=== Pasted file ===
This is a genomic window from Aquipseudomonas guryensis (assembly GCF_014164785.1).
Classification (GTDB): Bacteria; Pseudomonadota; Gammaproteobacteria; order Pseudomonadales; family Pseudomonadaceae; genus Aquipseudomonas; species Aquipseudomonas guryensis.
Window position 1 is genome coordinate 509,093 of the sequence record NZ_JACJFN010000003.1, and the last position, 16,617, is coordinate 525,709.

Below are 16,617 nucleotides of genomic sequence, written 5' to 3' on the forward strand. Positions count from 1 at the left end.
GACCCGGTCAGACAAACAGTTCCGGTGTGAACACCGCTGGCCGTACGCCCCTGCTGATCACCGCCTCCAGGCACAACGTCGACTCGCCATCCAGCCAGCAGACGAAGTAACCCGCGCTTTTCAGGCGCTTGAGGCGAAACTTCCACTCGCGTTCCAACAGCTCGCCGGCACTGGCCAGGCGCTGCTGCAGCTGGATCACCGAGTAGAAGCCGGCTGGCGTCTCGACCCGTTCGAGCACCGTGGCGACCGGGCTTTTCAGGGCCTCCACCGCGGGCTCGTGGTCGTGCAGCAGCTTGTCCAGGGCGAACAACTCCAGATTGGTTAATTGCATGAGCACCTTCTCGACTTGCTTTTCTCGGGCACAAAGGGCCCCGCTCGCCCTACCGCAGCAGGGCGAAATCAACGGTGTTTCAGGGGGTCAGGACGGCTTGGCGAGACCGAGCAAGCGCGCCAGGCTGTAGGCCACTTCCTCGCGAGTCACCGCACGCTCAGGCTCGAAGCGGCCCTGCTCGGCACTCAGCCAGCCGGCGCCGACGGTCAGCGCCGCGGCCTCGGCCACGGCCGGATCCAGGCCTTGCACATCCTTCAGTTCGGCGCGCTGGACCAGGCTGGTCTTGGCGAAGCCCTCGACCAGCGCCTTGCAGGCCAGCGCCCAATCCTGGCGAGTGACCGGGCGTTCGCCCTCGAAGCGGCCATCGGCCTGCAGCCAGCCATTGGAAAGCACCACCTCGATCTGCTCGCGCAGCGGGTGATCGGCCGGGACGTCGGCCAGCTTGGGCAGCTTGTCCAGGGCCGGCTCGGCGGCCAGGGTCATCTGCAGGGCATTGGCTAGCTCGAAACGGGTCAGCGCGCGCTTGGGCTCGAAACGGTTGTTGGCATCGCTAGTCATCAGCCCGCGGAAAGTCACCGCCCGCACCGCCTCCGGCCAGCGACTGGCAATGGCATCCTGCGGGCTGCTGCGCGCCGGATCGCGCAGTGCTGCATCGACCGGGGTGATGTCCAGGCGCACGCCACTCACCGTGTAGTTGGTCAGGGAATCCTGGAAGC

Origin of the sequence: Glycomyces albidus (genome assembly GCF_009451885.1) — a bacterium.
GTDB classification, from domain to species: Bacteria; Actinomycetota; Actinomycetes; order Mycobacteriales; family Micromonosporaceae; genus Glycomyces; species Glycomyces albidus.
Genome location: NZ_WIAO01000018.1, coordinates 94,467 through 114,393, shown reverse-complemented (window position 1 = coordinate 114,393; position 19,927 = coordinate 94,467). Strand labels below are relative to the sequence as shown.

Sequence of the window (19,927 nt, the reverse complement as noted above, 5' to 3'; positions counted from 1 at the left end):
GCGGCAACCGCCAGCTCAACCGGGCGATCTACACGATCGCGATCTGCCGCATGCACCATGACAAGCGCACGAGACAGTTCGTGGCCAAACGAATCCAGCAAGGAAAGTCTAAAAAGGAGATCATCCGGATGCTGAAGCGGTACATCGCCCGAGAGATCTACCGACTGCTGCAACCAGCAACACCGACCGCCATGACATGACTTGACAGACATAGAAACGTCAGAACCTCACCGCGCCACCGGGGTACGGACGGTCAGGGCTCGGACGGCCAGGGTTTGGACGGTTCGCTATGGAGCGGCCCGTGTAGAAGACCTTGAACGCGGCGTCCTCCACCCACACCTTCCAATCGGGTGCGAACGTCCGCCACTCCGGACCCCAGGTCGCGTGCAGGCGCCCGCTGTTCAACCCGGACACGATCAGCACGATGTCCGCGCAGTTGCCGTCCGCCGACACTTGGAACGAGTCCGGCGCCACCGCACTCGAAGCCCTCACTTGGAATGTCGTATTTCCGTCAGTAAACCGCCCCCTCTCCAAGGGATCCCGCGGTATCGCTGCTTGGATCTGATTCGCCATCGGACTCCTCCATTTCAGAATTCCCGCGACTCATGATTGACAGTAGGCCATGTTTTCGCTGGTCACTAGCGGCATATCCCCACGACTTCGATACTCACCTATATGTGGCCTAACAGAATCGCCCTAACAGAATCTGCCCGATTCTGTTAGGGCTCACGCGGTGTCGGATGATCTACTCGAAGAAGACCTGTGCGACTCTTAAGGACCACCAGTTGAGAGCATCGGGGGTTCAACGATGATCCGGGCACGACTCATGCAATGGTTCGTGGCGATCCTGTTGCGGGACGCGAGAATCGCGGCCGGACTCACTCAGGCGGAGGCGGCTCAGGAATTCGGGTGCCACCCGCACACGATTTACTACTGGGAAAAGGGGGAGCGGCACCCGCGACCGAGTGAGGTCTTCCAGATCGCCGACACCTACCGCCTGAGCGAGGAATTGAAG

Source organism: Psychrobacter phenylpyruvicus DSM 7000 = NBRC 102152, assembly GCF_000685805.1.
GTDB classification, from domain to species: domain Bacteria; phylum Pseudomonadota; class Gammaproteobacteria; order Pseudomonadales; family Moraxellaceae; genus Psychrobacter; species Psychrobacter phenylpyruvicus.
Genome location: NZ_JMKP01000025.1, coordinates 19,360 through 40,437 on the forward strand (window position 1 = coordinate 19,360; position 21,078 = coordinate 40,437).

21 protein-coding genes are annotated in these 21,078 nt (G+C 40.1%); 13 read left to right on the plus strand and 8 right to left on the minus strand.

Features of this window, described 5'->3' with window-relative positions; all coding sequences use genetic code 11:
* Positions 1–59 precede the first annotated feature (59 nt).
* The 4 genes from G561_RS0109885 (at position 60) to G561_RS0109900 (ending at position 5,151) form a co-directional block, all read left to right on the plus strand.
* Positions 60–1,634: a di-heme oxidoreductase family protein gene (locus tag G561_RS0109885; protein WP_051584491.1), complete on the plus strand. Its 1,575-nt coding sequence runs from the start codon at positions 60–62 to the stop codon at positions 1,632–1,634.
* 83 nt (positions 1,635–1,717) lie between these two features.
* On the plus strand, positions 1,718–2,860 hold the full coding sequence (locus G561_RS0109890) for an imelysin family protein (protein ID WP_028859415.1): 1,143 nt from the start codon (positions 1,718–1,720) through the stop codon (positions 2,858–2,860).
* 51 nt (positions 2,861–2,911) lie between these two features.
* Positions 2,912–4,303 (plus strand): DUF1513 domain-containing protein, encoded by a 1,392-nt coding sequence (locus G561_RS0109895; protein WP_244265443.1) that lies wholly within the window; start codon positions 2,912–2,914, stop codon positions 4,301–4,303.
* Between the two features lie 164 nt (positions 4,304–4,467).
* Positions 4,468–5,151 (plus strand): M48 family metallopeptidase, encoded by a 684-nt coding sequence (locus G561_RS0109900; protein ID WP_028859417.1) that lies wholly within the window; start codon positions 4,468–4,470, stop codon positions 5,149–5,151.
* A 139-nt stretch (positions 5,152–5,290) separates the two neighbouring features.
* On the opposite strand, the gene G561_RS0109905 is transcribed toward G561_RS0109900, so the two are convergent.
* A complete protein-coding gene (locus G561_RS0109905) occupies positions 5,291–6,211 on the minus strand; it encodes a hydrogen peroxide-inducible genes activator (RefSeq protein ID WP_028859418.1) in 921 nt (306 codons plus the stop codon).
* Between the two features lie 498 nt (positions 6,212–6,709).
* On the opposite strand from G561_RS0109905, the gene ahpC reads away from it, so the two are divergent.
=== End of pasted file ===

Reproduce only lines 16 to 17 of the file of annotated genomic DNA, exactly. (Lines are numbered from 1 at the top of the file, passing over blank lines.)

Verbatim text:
* Positions 1–59 precede the first annotated feature (59 nt).
* The 4 genes from G561_RS0109885 (at position 60) to G561_RS0109900 (ending at position 5,151) form a co-directional block, all read left to right on the plus strand.